Protein restores learning, memory in Alzheimer's mouse model

Dec 13, 2010
Salvatore Oddo, Ph.D., is appointed in the Department of Physiology and the Barshop Institute for Longevity and Aging Studies at the UT Health Science Center San Antonio. Credit: UT Health Science Center San Antonio

Scientists at the UT Health Science Center San Antonio restored learning and memory in an Alzheimer's disease mouse model by increasing a protein called CBP. Salvatore Oddo, Ph.D., of the university's Department of Physiology and Barshop Institute for Longevity and Aging Studies, said this is the first proof that boosting CBP, which triggers the production of other proteins essential to creating memories, can reverse Alzheimer's effects.

The finding, reported this week in , provides a novel therapeutic target for development of Alzheimer's medications, Dr. Oddo said. Alzheimer's and other dementias currently impair 5.3 million Americans, including more than 340,000 Texans.

In patients with , accumulation of a protein called amyloid-β (Aβ) blocks memory formation by destroying synapses, the sites where neurons share information. Autopsies of the brains of some Alzheimer's patients also reveal tangles caused by a protein called tau.

Enhancing CBP does not alter the Aβ or tau physiology but operates on a different recovery mechanism: It restores activity of a protein called CREB and increases levels of another called brain-derived neurotrophic factor (BDNF).

"One way by which CBP could work is by setting off a domino effect among proteins that carry signals from the synapse to the nucleus of the neuron," Dr. Oddo said. "Getting signals to the nucleus is necessary for long-term memory."

The research team engineered a harmless virus to deliver CBP to the hippocampus in the temporal lobe. The hippocampus is the brain's key structure for learning and memory. At 6 months of age, when the CBP delivery took place, the specially bred mice were at the onset of Alzheimer's-like deficits. Learning and memory were evaluated in a water maze that required mice to remember the location of an exit platform. The mice treated with CBP were compared to diseased mice that received only placebo and to normal, healthy control mice.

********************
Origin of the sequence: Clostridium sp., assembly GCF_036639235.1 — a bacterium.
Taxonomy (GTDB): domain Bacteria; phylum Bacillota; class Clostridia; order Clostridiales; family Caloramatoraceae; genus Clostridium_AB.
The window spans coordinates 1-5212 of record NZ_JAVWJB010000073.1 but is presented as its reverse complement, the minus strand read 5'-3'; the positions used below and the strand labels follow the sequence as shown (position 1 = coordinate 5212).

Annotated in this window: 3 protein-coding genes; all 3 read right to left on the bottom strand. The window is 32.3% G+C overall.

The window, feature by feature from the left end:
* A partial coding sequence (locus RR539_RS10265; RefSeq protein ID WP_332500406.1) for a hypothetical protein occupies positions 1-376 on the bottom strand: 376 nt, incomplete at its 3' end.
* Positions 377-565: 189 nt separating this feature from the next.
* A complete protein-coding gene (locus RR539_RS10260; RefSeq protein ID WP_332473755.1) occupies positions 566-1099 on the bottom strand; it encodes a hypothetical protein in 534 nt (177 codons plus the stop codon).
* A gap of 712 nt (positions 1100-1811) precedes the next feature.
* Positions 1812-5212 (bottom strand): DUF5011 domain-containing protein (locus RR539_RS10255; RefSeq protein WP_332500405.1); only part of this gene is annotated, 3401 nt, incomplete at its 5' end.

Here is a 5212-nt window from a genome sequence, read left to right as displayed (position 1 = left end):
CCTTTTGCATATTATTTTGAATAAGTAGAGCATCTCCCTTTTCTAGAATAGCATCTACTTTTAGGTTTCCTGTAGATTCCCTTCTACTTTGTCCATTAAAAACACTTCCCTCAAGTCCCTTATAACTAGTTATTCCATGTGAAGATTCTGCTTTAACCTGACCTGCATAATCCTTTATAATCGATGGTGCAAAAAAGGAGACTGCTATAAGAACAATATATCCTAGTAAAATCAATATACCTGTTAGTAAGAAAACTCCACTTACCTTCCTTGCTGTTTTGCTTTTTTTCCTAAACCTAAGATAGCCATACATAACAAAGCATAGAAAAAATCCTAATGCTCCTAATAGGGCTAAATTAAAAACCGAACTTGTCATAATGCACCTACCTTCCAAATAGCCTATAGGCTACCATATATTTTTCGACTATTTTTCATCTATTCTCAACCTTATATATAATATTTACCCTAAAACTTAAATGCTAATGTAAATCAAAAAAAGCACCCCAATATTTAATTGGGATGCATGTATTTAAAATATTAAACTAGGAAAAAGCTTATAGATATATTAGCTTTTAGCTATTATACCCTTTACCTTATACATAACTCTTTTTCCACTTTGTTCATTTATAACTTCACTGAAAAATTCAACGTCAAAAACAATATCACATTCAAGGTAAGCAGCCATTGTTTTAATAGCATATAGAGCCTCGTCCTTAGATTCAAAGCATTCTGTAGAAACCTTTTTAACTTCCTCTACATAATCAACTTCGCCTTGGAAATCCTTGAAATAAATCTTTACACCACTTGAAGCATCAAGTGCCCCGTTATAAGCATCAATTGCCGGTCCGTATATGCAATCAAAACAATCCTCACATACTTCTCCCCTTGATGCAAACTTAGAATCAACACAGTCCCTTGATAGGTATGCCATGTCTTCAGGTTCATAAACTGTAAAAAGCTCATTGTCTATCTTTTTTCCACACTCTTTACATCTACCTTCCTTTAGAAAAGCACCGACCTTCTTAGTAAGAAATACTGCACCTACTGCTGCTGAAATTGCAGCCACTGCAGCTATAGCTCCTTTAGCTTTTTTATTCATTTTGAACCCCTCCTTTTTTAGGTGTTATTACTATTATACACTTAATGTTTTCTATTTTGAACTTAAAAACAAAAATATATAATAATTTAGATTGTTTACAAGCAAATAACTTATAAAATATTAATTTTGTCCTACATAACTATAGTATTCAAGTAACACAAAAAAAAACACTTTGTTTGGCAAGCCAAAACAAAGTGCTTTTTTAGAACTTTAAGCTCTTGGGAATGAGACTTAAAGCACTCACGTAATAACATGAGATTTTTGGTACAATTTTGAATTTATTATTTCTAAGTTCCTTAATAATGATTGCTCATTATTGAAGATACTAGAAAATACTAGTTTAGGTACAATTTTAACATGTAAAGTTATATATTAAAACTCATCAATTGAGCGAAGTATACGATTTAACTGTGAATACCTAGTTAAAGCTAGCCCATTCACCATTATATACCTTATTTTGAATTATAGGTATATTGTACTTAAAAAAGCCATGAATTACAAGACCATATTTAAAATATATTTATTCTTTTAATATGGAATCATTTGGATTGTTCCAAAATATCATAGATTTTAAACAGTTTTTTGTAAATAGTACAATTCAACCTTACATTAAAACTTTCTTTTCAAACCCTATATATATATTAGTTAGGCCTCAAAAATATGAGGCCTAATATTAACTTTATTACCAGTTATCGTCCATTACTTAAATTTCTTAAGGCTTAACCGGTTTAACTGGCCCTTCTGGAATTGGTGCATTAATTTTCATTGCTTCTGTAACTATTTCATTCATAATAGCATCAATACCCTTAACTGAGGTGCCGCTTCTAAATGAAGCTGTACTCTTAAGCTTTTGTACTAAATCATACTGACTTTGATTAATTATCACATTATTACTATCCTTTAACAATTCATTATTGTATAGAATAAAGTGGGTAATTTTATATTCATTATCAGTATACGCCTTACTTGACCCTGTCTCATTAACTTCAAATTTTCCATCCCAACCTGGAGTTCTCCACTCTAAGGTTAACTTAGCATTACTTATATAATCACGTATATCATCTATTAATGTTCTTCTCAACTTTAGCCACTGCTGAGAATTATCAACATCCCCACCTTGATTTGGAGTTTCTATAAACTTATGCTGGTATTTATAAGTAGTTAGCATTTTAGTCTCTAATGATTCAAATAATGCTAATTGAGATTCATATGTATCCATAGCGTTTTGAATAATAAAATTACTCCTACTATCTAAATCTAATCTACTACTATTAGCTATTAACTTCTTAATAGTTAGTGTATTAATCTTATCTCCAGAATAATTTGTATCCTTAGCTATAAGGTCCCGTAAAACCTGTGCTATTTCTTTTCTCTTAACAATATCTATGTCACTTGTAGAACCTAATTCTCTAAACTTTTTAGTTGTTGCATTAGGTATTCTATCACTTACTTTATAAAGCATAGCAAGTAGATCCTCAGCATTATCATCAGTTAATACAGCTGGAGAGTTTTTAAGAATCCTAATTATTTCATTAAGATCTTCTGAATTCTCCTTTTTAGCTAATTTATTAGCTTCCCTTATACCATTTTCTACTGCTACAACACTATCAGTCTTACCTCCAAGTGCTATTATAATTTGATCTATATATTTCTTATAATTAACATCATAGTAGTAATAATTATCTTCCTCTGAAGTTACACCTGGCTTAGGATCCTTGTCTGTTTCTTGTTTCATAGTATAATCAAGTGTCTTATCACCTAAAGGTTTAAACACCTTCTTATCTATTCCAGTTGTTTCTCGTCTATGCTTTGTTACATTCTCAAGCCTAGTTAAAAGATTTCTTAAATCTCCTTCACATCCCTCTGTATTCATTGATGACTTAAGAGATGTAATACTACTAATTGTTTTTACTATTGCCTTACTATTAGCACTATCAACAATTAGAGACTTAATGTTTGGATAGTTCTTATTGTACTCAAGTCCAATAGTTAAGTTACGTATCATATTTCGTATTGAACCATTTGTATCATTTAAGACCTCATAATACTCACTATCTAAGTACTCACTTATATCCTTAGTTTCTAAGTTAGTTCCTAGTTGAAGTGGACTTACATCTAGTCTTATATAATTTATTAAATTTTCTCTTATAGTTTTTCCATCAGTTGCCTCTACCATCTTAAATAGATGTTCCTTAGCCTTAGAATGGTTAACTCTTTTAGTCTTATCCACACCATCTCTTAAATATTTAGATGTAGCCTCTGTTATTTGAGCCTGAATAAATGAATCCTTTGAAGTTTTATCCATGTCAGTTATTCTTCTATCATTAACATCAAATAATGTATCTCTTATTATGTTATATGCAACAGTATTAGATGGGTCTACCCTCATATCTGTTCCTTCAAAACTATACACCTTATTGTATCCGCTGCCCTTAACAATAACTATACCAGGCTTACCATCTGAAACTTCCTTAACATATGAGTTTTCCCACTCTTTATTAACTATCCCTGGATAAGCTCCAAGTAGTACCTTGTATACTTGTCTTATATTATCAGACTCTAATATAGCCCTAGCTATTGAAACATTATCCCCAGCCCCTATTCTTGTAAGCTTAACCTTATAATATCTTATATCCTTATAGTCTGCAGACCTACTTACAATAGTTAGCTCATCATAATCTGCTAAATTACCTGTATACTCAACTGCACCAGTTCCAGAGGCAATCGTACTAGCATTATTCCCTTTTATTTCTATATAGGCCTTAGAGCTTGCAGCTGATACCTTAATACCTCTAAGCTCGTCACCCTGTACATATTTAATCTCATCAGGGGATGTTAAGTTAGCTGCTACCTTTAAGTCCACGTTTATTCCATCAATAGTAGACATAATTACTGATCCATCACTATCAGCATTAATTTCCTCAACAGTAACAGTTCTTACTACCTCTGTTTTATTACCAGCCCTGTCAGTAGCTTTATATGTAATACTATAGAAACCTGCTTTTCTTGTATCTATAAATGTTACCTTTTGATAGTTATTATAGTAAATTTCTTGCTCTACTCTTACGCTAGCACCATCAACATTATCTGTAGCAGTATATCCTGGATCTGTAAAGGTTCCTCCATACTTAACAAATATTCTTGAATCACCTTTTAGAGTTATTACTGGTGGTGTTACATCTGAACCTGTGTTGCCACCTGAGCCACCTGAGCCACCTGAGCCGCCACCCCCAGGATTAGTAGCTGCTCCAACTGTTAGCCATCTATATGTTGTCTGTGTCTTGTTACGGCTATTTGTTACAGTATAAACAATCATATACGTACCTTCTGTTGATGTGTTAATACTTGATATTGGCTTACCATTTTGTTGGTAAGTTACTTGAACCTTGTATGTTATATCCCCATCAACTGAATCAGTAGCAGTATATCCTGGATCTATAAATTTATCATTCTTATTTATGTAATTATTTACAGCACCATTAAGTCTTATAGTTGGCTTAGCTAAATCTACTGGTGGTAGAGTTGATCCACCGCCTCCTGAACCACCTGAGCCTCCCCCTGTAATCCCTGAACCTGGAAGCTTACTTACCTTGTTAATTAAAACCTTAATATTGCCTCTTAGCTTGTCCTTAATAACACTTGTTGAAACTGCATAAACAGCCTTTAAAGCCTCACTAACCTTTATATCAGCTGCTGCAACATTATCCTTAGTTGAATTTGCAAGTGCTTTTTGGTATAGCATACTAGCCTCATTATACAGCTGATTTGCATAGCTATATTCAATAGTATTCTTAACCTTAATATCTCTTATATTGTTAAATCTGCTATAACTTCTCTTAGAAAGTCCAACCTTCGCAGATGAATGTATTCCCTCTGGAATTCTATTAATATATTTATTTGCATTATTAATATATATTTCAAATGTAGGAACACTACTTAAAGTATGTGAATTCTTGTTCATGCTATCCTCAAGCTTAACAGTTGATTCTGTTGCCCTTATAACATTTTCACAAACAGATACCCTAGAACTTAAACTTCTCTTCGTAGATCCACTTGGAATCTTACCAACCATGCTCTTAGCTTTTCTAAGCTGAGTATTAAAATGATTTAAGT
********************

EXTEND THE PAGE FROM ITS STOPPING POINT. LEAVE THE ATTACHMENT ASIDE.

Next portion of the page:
Efficiency in escaping the maze served as signs of and memory. In the Alzheimer's , performance of the Alzheimer's mice treated with enhanced CBP was identical to the healthy mice, whereas the placebo-treated Alzheimer's mice lagged far behind.

Explore further: Goat to be cloned to treat rare genetic disorder

Provided by University of Texas Health Science Center at San Antonio

4.5 /5 (12 votes)

Related Stories

Amyloid beta protein gets bum rap

Nov 09, 2009

While too much amyloid beta protein in the brain is linked to the development of Alzheimer's disease, not enough of the protein in healthy brains can cause learning problems and forgetfulness, Saint Louis University scientists ...

Cancer drug enhances long-term memory

Jun 05, 2007

A drug used to treat cancer has been shown to enhance long-term memory and strengthen neural connections in the brain, according to a new study by UC Irvine scientists.

A link between obesity and memory?

Jun 14, 2006

Scientists have wondered why obese patients who have diabetes also may have problems with their long-term memory. New Saint Louis University research in this month's Peptides provides a clue.

Recommended for you

Researchers transplant regenerated oesophagus

20 hours ago

Tissue engineering has been used to construct natural oesophagi, which in combination with bone marrow stem cells have been safely and effectively transplanted in rats. The study, published in Nature Communications, shows ...

User comments : 1

Adjust slider to filter visible comments by rank

Display comments: newest first

tonybr777
not rated yet Dec 14, 2010
Sign me up

More news stories

ESO image: A study in scarlet

This new image from ESO's La Silla Observatory in Chile reveals a cloud of hydrogen called Gum 41. In the middle of this little-known nebula, brilliant hot young stars are giving off energetic radiation that ...

First direct observations of excitons in motion achieved

A quasiparticle called an exciton—responsible for the transfer of energy within devices such as solar cells, LEDs, and semiconductor circuits—has been understood theoretically for decades. But exciton movement within ...

Patent talk: Google sharpens contact lens vision

(Phys.org) —A report from Patent Bolt brings us one step closer to what Google may have in mind in developing smart contact lenses. According to the discussion Google is interested in the concept of contact ...

Warm US West, cold East: A 4,000-year pattern

Last winter's curvy jet stream pattern brought mild temperatures to western North America and harsh cold to the East. A University of Utah-led study shows that pattern became more pronounced 4,000 years ago, ...